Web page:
Trade in Lions
Lions in Culture
National Coat of Arms (L-R): Until 1962, 1962-1966, 1966-present
The kings of Burundi, prior to becoming a republic in 1966, were given a title of Ntare, Mwezi, Mutaga and Mwambutsa in rotation. Every fourth king had the title Ntare, which means lion. The Kingdom of Burundi was founded during the middle of the seventeenth century by Ntare Rushatsi; Rushatsi meaning “hairy lion”. The last king of Burundi was Ntare V Charles Ndizeye who reigned from 1 September until 28 November 1966. He was deposed in a military coup by his prime minister and chief of staff who abolished the monarchy and declared a republic. The king went into exile in West Germany before returning to Burundi in April 1972. The Hutu uprising that started soon after saw him executed on 29th April 1972.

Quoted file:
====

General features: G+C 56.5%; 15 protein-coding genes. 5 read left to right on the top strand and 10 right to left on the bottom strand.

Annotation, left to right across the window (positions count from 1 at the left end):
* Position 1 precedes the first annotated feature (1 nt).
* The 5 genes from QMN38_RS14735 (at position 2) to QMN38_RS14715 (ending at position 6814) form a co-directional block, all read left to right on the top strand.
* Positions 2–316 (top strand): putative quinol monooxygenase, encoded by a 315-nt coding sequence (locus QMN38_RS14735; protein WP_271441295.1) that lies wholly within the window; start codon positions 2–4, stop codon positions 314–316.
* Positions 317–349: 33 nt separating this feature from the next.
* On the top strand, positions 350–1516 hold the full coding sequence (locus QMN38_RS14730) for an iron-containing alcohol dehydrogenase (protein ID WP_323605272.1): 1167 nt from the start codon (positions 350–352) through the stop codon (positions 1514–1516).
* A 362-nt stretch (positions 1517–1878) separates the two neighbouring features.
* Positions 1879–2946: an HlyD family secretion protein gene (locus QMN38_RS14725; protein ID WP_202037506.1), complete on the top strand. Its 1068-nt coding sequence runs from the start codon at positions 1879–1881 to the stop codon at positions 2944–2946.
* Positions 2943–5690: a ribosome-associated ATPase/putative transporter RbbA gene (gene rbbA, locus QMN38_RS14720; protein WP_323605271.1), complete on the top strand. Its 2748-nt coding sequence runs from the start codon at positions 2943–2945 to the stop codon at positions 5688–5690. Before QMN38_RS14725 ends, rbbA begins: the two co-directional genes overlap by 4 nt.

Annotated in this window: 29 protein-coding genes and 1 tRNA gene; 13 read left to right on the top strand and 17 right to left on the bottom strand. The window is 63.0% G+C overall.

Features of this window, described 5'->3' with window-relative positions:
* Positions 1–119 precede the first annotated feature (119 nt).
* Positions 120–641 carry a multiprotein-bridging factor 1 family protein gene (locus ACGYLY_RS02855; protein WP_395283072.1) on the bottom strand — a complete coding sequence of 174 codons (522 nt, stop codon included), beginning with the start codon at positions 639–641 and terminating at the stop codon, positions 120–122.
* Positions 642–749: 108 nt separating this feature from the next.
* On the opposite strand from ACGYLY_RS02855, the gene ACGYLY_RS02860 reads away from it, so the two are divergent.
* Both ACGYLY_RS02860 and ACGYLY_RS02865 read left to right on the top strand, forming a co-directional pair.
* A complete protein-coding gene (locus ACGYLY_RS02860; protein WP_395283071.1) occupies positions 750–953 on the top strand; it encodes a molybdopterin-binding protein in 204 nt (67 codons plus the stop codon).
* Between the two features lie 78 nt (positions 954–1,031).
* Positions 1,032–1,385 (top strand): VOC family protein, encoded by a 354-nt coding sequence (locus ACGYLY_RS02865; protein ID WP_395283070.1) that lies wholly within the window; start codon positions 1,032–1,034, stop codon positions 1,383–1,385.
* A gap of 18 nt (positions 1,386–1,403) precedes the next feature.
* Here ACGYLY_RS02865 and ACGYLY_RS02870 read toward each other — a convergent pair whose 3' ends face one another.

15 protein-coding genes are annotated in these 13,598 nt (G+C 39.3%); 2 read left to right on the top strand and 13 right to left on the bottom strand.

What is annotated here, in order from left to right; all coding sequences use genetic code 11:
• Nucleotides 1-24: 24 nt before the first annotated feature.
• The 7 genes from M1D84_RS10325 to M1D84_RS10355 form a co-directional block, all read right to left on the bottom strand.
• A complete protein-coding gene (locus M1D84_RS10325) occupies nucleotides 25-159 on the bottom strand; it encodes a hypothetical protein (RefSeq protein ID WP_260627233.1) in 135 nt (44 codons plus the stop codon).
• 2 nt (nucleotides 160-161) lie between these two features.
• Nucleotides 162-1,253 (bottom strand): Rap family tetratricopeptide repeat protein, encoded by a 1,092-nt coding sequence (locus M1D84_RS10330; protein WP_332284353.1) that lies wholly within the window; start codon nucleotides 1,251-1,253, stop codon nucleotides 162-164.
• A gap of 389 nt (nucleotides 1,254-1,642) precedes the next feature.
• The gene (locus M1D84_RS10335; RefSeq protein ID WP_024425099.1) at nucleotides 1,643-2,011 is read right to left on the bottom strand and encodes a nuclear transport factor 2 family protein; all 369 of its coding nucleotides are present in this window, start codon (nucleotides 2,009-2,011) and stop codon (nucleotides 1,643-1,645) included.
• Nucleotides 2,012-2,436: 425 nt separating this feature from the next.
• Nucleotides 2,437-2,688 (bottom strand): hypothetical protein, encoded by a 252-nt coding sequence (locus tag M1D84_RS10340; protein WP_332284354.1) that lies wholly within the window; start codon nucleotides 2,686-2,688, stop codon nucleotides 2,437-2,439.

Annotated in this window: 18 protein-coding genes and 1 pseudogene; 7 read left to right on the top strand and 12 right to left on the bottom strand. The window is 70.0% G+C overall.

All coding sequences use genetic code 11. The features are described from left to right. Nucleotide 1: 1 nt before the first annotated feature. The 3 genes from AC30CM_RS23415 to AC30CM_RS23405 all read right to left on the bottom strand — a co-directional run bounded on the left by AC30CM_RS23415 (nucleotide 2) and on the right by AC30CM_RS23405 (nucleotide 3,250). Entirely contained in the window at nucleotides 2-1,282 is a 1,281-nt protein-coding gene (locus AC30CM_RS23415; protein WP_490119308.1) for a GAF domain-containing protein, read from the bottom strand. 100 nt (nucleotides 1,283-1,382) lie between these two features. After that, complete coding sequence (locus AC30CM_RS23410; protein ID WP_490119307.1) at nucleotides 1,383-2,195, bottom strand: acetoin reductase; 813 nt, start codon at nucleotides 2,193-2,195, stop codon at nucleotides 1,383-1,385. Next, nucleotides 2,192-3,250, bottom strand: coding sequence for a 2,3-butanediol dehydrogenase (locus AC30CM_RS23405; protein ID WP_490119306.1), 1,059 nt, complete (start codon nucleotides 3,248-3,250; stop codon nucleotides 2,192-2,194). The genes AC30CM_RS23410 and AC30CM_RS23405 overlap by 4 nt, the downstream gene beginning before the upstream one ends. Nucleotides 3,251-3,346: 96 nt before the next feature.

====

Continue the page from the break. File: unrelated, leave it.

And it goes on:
After Belgian Congo gained its independence in 1960, Belgium issued a coin for what was left of its African territories: Rwanda and Burundi. Only a single coin was issued for the joint territory of Rwanda-Burundi: a brass 1 Franc coin picturing a lion. The lion within the coat of arms of present day Burundi appears on the country’s bank notes.
Institut National pour l'Environnement et la Conservation de la Nature (INeCN)
B.P. 56, Gitega
Lions in the News
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